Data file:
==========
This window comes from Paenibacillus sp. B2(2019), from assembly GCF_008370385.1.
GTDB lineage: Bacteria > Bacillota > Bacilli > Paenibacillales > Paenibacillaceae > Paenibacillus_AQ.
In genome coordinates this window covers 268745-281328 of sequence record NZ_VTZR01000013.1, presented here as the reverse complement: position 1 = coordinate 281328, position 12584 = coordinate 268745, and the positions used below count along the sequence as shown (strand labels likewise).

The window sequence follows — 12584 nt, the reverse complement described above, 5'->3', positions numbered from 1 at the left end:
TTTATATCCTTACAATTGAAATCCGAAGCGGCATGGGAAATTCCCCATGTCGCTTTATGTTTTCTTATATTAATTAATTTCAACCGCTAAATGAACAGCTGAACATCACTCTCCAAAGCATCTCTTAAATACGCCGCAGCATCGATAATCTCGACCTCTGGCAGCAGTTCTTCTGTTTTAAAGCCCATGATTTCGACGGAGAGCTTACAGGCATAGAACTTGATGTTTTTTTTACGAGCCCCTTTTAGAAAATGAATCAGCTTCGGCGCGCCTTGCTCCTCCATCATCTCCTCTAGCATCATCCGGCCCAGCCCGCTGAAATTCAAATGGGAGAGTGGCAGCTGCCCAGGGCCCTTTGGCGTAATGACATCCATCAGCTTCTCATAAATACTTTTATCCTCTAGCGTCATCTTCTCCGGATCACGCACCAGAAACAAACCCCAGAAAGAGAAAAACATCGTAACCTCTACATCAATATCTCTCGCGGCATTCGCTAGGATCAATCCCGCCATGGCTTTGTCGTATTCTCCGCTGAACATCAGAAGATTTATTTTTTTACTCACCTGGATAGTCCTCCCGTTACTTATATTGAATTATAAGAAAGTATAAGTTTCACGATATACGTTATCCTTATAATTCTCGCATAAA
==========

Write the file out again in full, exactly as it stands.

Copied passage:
This window comes from Paenibacillus sp. B2(2019), from assembly GCF_008370385.1.
GTDB lineage: Bacteria > Bacillota > Bacilli > Paenibacillales > Paenibacillaceae > Paenibacillus_AQ.
In genome coordinates this window covers 268745-281328 of sequence record NZ_VTZR01000013.1, presented here as the reverse complement: position 1 = coordinate 281328, position 12584 = coordinate 268745, and the positions used below count along the sequence as shown (strand labels likewise).

The window sequence follows — 12584 nt, the reverse complement described above, 5'->3', positions numbered from 1 at the left end:
TTTATATCCTTACAATTGAAATCCGAAGCGGCATGGGAAATTCCCCATGTCGCTTTATGTTTTCTTATATTAATTAATTTCAACCGCTAAATGAACAGCTGAACATCACTCTCCAAAGCATCTCTTAAATACGCCGCAGCATCGATAATCTCGACCTCTGGCAGCAGTTCTTCTGTTTTAAAGCCCATGATTTCGACGGAGAGCTTACAGGCATAGAACTTGATGTTTTTTTTACGAGCCCCTTTTAGAAAATGAATCAGCTTCGGCGCGCCTTGCTCCTCCATCATCTCCTCTAGCATCATCCGGCCCAGCCCGCTGAAATTCAAATGGGAGAGTGGCAGCTGCCCAGGGCCCTTTGGCGTAATGACATCCATCAGCTTCTCATAAATACTTTTATCCTCTAGCGTCATCTTCTCCGGATCACGCACCAGAAACAAACCCCAGAAAGAGAAAAACATCGTAACCTCTACATCAATATCTCTCGCGGCATTCGCTAGGATCAATCCCGCCATGGCTTTGTCGTATTCTCCGCTGAACATCAGAAGATTTATTTTTTTACTCACCTGGATAGTCCTCCCGTTACTTATATTGAATTATAAGAAAGTATAAGTTTCACGATATACGTTATCCTTATAATTCTCGCATAAA